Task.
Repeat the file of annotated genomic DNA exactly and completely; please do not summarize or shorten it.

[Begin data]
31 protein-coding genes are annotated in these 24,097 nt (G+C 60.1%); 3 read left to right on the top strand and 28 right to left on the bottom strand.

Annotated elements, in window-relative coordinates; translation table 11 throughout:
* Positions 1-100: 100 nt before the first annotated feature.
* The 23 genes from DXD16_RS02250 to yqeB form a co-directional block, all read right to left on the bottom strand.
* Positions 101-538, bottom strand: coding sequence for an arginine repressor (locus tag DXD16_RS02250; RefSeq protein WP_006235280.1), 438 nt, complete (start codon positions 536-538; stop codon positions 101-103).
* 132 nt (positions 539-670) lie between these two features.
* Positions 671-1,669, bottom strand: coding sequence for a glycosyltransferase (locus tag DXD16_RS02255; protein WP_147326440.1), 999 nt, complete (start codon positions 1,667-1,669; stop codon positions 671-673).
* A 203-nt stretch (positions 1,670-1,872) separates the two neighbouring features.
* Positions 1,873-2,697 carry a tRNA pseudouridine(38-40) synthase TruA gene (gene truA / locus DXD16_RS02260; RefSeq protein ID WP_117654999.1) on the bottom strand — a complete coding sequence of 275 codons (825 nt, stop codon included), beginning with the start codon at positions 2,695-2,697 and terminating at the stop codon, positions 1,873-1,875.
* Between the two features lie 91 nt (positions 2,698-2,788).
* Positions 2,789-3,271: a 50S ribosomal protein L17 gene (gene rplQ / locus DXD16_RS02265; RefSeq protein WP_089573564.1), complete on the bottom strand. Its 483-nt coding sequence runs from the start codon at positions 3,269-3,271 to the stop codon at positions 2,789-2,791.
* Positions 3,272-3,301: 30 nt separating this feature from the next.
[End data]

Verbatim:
31 protein-coding genes are annotated in these 24,097 nt (G+C 60.1%); 3 read left to right on the top strand and 28 right to left on the bottom strand.

Annotated elements, in window-relative coordinates; translation table 11 throughout:
* Positions 1-100: 100 nt before the first annotated feature.
* The 23 genes from DXD16_RS02250 to yqeB form a co-directional block, all read right to left on the bottom strand.
* Positions 101-538, bottom strand: coding sequence for an arginine repressor (locus tag DXD16_RS02250; RefSeq protein WP_006235280.1), 438 nt, complete (start codon positions 536-538; stop codon positions 101-103).
* 132 nt (positions 539-670) lie between these two features.
* Positions 671-1,669, bottom strand: coding sequence for a glycosyltransferase (locus tag DXD16_RS02255; protein WP_147326440.1), 999 nt, complete (start codon positions 1,667-1,669; stop codon positions 671-673).
* A 203-nt stretch (positions 1,670-1,872) separates the two neighbouring features.
* Positions 1,873-2,697 carry a tRNA pseudouridine(38-40) synthase TruA gene (gene truA / locus DXD16_RS02260; RefSeq protein ID WP_117654999.1) on the bottom strand — a complete coding sequence of 275 codons (825 nt, stop codon included), beginning with the start codon at positions 2,695-2,697 and terminating at the stop codon, positions 1,873-1,875.
* Between the two features lie 91 nt (positions 2,698-2,788).
* Positions 2,789-3,271: a 50S ribosomal protein L17 gene (gene rplQ / locus DXD16_RS02265; RefSeq protein WP_089573564.1), complete on the bottom strand. Its 483-nt coding sequence runs from the start codon at positions 3,269-3,271 to the stop codon at positions 2,789-2,791.
* Positions 3,272-3,301: 30 nt separating this feature from the next.